Unlike other chronic illnesses, trying to reach a diagnosis of lupus isn't always easy. To help the doctors diagnose lupus, a list of 11 common criteria, or measures, was developed by the American College of Rheumatology. If you have at least four of the criteria on the list, either at the present time or at some time in the past, there is a strong chance that you have lupus.
- Malar rash - a rash over the cheeks and nose, often in the shape of a butterfly
- Discoid rash - a rash that appears as red, raised, disk-shaped patches
- Photosensitivity - a reaction to sun or light that causes a skin rash to appear or get worse
- Oral ulcers - sores appearing in the mouth
- Arthritis - joint pain and swelling of two or more joints in which the bones around the joints do not become destroyed
- Serositis - Inflammation of the lining around the lungs (pleuritis) or inflammation of the lining around the heart that causes chest pain which is worse with deep breathing (pericarditis)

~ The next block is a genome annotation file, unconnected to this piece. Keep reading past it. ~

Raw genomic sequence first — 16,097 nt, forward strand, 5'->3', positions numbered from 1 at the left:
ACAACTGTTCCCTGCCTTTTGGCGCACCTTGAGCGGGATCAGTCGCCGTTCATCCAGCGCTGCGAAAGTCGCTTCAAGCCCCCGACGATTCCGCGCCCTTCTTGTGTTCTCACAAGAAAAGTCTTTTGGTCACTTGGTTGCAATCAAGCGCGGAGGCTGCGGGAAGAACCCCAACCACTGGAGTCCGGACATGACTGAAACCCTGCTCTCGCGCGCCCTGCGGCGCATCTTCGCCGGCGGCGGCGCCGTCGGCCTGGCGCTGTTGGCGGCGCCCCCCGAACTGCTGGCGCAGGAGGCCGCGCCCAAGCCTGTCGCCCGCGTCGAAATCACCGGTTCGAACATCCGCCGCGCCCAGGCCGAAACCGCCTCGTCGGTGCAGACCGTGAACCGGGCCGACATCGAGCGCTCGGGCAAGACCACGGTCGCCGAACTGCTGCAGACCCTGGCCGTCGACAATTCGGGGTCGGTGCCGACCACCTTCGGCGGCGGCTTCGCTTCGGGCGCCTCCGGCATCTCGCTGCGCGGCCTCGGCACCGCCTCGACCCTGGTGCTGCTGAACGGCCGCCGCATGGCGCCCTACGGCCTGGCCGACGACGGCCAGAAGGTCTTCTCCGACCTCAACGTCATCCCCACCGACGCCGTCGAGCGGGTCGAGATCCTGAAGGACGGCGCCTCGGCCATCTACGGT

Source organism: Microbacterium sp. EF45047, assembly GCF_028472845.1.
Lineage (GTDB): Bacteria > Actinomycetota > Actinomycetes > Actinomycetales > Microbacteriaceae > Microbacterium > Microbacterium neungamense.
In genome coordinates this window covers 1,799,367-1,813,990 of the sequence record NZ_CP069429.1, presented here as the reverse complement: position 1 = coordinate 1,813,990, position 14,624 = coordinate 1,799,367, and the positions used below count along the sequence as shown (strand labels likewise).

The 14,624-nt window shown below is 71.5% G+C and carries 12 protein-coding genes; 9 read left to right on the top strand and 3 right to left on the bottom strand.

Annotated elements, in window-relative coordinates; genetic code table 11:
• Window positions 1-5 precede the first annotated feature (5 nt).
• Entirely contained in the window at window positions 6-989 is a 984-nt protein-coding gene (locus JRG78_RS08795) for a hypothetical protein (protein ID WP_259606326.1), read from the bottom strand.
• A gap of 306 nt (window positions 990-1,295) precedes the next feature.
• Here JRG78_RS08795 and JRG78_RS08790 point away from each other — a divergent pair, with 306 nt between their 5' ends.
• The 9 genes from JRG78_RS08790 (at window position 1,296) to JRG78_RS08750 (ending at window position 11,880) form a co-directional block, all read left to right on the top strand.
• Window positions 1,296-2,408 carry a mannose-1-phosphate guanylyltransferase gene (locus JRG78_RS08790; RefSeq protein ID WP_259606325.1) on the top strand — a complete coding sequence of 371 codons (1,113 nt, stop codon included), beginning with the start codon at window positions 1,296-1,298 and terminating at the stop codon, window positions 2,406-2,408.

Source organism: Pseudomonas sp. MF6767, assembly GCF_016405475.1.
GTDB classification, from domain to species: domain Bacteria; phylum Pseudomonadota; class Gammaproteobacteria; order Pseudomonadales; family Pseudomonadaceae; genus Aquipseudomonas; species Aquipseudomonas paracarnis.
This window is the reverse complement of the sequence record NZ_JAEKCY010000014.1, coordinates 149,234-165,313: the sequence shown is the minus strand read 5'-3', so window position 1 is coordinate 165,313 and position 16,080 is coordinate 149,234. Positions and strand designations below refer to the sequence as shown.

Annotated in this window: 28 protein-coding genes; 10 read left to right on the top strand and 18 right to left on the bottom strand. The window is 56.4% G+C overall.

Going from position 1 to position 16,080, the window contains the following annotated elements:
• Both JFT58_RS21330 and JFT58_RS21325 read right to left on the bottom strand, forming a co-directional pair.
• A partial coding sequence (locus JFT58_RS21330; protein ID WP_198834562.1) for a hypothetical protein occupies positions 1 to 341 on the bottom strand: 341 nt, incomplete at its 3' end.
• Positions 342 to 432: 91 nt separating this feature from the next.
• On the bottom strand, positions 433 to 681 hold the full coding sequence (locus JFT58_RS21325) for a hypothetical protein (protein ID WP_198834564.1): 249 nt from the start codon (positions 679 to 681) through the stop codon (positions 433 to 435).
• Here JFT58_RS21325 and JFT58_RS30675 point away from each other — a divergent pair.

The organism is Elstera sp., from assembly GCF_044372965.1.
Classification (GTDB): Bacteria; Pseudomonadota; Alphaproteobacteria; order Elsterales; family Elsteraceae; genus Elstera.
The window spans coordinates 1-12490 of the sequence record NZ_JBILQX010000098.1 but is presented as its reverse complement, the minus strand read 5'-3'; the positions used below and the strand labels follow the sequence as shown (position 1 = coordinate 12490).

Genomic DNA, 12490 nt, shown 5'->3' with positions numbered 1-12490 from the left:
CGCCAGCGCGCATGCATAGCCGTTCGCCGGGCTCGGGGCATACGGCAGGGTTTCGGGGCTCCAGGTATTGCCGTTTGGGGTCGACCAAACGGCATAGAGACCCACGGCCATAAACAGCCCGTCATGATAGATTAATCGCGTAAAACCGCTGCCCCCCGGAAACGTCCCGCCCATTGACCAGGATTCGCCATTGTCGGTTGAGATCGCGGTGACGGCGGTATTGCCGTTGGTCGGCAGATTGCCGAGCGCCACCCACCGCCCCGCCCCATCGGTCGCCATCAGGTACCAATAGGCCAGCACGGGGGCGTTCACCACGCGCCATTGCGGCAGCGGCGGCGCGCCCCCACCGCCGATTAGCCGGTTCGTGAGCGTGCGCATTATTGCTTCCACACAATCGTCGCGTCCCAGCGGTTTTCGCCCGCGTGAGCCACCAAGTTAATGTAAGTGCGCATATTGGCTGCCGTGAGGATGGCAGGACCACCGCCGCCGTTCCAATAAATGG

- Kidney Disorder - persistent protein or cellular casts in the urine
- Neurological disorder - seizures or psychosis
- Blood disorder - anemia (low red blood cell count), leukopenia (low white blood cell count) lymphopenia (low level of specific white blood cells), thrombocytopenia (low platelet count)
- Immunologic disorder - abnormal anti-double-stranded DNA or anti-Sm, positive antiphospholipid antibodies
- Abnormal antinuclear antibody (ANA)
People with lupus may also experience symptoms that do not appear among the ACR criteria, such as a fever of more than100 degrees, extreme fatigue, hair loss, and fingers turning white and/or blue when cold, to name a few.
For more information check out the new interactive "Could you have lupus?" checklist at LUPUS.ORG.